Cathay Pacific said it expects “substantial” losses in the first half of 2020 and will cut more flights as the coronavirus (Covid-19) outbreak hits demand for air travel worldwide.
Hong Kong’s flag carrier, which said it had already been hit by months of “social unrest” in the city and “mounting US-China trade tensions” last year, is now facing the fallout from the spread of the coronavirus as airlines around the world have cut capacity in an effort to reduce costs in response to the surge in coronavirus cases worldwide.
Cathay Pacific chairman Patrick Healy said the first half of 2020 was expected to be “extremely challenging financially”.
“Travel demand has dropped substantially and we have taken a series of short-term measures in response. These have included a sharp reduction of capacity in our passenger network. Despite these measures we expect to incur a substantial loss for the first half of 2020,” he said.
Healy added that it is difficult to predict when these conditions will improve.
The airline posted a net profit of HK$1.69 billion (US$218 million) for the year ending December 2019, down 28 per cent from HK$2.35 billion in 2018.
Cathay, which had already announced capacity cuts on several routes across its global network this year such as routes to mainland China, Japan and South Korea, said “substantial” passenger capacity and frequency reductions were also likely for the month of May.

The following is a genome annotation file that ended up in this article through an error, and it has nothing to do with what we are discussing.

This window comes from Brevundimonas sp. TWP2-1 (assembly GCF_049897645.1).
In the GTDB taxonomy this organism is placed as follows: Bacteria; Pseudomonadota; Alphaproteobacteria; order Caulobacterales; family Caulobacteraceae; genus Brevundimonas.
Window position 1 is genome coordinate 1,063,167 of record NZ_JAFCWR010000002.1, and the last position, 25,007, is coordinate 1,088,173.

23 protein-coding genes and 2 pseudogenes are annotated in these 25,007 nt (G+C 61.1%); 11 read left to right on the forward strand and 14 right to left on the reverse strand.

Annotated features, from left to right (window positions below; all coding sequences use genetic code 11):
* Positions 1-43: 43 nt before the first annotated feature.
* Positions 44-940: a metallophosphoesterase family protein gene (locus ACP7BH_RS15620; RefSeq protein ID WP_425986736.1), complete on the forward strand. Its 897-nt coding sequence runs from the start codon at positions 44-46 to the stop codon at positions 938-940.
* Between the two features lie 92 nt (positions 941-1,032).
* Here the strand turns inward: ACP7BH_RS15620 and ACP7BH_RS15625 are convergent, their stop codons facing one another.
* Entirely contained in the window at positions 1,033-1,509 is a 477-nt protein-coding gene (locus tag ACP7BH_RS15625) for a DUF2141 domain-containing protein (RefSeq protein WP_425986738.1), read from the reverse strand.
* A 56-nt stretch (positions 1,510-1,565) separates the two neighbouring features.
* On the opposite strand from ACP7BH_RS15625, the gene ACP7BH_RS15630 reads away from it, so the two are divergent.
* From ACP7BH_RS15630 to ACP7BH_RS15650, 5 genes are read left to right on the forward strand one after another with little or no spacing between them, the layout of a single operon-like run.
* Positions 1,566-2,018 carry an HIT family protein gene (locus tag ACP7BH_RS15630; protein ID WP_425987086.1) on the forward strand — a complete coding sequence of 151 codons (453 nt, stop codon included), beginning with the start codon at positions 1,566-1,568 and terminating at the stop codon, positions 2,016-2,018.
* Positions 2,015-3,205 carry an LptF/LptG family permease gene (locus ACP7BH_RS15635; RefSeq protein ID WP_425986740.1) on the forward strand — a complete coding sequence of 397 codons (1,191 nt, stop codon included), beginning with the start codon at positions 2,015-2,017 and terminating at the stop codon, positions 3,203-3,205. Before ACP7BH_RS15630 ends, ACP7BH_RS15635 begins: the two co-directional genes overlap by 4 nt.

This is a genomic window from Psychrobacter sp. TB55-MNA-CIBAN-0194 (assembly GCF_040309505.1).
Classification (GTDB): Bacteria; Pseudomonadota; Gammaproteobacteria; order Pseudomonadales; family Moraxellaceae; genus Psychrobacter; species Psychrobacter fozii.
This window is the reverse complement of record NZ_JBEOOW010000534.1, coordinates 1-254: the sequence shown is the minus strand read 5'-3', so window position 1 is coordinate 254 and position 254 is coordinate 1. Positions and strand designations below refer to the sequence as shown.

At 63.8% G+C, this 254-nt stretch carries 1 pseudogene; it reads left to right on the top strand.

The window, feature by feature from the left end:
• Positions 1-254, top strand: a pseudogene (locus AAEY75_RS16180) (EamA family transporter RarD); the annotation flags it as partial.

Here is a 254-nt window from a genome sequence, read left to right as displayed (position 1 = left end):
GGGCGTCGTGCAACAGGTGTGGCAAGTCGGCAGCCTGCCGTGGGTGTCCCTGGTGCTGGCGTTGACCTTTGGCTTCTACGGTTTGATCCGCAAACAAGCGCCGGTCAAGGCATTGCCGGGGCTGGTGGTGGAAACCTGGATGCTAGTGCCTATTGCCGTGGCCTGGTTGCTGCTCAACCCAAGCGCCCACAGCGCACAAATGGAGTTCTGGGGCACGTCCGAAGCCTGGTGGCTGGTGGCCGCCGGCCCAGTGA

According to the airline, it has cut capacity by approximately 30 per cent for February and by 65 per cent for March and April, with frequencies cut by approximately 65 per cent and 75 per cent respectively over the same periods.
“The scale of the challenge we currently face is unprecedented. The outlook is very uncertain. Having said that, we remain confident in the future of Cathay Pacific,” Healy said.
Earlier this year, the airline had asked its 27,000 staff members to consider taking three weeks off without pay. Cathay said 80 per cent of its staff have now signed up for unpaid leave.
The airline industry is facing a loss of revenue between US$63 billion and US$113 billion, according to The International Air Transport Association, as several airlines around the world have cut flights and suspended routes due to a drop in demand resulting from the global spread of the coronavirus.